At the end of the 17th century the village was gradually emerging from isolation: the Bishop of Entrevaux, Ithier, established a fortnightly postal service between Entrevaux and Aix by mules, which also served Annot and Guillaumes.[27][28] The culture of Roman law, which requires frequent use of a notary, was very much alive: thus four notaries were established in Annot in 1680.[27] In the 18th century a viguerie was installed at Annot which also served the communities of Braux, La Colle, Fugeret, Méailles, Argenton, Peyresc, and Saint-Benoît.[22]

In June 1704, as part of the War of the Spanish Succession, a communal militia was raised at Ubraye and Annot. They were repulsed by the Savoyards in the Valley of Marguery, and many residents of both communities were taken prisoner. The ransom for those from Annot amounted to 1,200 livres.[29]

The French Revolution[edit]

The community was fully part of the movement of the French Revolution. After sending their complaints in 1789, they planted a tree of liberty in the Place Revelly.[30] The patriotic society of the commune was created during the summer of 1792:[31] it was called the Club of Friends of the Revolution.[30]

19th and 20th centuries[edit]

In the 19th century the commune was experiencing some industrial development through the spinning and weaving of wool on the model of the Honnorat factory in Saint-André-de-Méouilles.[32] The Moulard factory opened in the early 1830s and the Roux factory in 1836 (but it disappeared before 1843[33]). In 1856 two factories employed 40 workers.[34]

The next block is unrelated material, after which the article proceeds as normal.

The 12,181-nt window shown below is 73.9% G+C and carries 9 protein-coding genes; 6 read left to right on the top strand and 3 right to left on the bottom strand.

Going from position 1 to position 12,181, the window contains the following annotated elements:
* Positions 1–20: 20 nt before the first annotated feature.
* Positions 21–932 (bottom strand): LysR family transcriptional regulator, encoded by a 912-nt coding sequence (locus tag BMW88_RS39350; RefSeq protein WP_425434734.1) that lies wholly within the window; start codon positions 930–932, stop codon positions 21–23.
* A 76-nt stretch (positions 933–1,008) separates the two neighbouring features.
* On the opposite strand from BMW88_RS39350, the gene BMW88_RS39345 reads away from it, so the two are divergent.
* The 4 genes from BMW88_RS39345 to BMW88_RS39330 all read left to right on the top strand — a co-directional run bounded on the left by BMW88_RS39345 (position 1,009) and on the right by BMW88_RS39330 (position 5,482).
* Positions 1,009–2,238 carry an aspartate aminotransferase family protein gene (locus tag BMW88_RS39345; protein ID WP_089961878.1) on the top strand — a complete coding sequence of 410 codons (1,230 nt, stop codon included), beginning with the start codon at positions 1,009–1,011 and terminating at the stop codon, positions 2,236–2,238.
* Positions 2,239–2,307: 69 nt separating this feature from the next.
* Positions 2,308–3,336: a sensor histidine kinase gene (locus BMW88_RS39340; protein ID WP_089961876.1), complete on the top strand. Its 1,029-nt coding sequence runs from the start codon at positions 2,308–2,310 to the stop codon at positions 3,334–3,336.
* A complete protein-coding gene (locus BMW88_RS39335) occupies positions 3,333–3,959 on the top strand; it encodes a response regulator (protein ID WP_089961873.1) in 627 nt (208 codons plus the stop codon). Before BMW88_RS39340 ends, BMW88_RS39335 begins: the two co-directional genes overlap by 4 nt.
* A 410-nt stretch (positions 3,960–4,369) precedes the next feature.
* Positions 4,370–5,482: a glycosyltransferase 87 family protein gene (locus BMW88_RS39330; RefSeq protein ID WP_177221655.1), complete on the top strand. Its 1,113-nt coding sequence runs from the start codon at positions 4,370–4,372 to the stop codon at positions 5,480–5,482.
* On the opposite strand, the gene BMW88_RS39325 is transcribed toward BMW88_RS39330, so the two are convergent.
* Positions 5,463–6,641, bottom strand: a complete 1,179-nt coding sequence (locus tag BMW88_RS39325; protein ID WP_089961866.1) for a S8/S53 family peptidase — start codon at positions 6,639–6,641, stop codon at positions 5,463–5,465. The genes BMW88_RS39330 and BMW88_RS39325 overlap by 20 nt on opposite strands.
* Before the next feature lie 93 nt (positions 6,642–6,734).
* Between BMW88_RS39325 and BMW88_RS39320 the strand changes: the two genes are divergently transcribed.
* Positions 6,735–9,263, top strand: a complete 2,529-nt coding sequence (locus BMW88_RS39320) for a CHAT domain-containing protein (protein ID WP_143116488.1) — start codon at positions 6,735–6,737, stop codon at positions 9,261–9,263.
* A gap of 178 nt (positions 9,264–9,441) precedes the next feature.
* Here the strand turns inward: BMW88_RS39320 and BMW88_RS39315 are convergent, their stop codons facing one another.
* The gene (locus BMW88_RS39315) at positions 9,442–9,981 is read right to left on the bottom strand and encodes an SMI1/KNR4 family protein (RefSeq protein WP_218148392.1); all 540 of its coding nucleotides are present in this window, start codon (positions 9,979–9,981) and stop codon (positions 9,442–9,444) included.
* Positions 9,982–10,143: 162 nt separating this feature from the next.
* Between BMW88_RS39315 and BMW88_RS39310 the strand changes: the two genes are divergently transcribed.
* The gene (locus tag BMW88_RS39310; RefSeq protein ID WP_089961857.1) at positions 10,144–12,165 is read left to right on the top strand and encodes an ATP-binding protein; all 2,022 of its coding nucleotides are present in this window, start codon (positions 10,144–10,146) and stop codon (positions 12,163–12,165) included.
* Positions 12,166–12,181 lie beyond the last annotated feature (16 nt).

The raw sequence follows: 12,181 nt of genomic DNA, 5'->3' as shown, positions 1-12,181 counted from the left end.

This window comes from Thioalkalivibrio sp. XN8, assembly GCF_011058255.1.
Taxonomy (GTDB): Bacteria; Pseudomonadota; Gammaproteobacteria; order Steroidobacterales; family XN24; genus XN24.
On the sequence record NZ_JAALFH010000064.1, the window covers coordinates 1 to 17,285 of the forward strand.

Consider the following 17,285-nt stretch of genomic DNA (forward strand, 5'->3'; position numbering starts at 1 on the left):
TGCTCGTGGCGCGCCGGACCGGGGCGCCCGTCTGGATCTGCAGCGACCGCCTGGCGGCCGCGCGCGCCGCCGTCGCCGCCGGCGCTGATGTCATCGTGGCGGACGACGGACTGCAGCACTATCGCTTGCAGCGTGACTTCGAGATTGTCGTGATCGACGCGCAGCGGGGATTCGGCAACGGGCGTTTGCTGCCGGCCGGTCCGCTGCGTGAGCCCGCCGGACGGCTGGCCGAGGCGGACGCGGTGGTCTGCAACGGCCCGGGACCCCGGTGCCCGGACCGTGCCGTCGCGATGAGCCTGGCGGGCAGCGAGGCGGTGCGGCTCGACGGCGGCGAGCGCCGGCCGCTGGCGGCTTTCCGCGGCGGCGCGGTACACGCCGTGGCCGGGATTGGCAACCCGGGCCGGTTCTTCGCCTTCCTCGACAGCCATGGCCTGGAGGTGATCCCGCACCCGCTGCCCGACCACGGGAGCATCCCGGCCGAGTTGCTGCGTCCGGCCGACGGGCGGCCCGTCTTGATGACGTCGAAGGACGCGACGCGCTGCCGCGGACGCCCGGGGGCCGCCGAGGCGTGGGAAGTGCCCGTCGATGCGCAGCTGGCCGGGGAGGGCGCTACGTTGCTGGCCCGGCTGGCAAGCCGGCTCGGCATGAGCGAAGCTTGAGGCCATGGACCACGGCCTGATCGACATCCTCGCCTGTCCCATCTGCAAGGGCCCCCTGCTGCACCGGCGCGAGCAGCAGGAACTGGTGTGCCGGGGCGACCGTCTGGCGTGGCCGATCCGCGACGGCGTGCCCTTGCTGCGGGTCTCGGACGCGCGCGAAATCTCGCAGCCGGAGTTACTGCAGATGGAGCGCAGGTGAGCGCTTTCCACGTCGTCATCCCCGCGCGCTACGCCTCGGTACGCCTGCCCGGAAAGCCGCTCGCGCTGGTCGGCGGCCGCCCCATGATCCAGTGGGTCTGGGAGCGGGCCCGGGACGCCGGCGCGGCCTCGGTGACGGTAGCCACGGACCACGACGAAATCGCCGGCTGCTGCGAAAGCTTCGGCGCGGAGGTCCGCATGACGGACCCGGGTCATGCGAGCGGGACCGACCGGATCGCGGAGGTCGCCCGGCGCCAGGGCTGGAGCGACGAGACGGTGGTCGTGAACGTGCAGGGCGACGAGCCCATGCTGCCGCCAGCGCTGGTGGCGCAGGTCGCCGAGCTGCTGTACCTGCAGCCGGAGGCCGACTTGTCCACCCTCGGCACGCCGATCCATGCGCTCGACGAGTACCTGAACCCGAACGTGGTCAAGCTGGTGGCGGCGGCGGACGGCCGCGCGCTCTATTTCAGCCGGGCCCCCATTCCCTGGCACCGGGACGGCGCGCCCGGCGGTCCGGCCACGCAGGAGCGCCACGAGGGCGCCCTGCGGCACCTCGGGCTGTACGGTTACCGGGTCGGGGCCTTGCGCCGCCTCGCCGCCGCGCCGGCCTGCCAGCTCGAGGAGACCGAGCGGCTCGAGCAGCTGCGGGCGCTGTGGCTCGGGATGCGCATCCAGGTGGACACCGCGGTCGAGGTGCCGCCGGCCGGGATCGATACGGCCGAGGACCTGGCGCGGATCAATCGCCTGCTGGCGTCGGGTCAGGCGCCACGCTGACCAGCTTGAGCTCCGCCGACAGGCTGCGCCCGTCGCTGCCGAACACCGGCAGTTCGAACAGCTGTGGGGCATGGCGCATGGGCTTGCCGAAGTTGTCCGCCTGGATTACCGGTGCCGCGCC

The railway arrived at Annot in 1908 with the opening of the penultimate section of the line from Nice to Digne.[35] The Colle tunnel was completed in 1903 and the entire line between Nice and Digne was opened from 5 to 7 August 1911 in the presence of Victor Augagneur, Minister of Public Works.[36]

During the First World War soldiers were assigned to Annot to defend the railway lines for Railways of Provence.

The doctor from Annot belonged to the Milice. His father was shot on 6 August 1944 by the Franc Tireurs Partisans from the 11th company.[37]

Until the middle of the 20th century there was a vineyard in Annot whose production was consumed locally and was exported. There remains nothing now.[38]

21st century[edit]

On 9 February 2014, a rock tumbled down a mountainside and derailed a train on the Chemins de Fer de Provence near Annot, killing two passengers.


The town of Annot used at least two different shields, both making reference to chestnuts. The current arms of Annot are the second described below without picture.